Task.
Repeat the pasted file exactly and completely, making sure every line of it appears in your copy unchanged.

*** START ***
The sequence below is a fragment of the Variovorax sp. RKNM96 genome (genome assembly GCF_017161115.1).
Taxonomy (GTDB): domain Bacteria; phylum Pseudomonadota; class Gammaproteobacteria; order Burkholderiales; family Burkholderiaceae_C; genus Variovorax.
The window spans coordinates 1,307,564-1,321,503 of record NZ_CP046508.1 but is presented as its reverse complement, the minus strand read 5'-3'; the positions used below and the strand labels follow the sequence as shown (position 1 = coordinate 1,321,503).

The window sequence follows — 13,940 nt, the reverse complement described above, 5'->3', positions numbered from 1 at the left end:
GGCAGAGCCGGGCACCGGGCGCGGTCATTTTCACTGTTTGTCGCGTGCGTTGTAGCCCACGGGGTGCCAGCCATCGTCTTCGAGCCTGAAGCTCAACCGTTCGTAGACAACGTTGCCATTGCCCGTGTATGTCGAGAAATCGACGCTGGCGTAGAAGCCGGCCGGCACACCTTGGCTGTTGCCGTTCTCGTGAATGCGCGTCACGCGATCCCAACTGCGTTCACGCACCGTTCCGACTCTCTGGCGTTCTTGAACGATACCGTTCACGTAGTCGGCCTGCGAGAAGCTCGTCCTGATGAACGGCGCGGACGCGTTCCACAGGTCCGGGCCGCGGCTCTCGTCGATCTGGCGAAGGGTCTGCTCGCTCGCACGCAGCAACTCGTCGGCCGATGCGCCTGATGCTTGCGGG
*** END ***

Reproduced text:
The sequence below is a fragment of the Variovorax sp. RKNM96 genome (genome assembly GCF_017161115.1).
Taxonomy (GTDB): domain Bacteria; phylum Pseudomonadota; class Gammaproteobacteria; order Burkholderiales; family Burkholderiaceae_C; genus Variovorax.
The window spans coordinates 1,307,564-1,321,503 of record NZ_CP046508.1 but is presented as its reverse complement, the minus strand read 5'-3'; the positions used below and the strand labels follow the sequence as shown (position 1 = coordinate 1,321,503).

The window sequence follows — 13,940 nt, the reverse complement described above, 5'->3', positions numbered from 1 at the left end:
GGCAGAGCCGGGCACCGGGCGCGGTCATTTTCACTGTTTGTCGCGTGCGTTGTAGCCCACGGGGTGCCAGCCATCGTCTTCGAGCCTGAAGCTCAACCGTTCGTAGACAACGTTGCCATTGCCCGTGTATGTCGAGAAATCGACGCTGGCGTAGAAGCCGGCCGGCACACCTTGGCTGTTGCCGTTCTCGTGAATGCGCGTCACGCGATCCCAACTGCGTTCACGCACCGTTCCGACTCTCTGGCGTTCTTGAACGATACCGTTCACGTAGTCGGCCTGCGAGAAGCTCGTCCTGATGAACGGCGCGGACGCGTTCCACAGGTCCGGGCCGCGGCTCTCGTCGATCTGGCGAAGGGTCTGCTCGCTCGCACGCAGCAACTCGTCGGCCGATGCGCCTGATGCTTGCGGG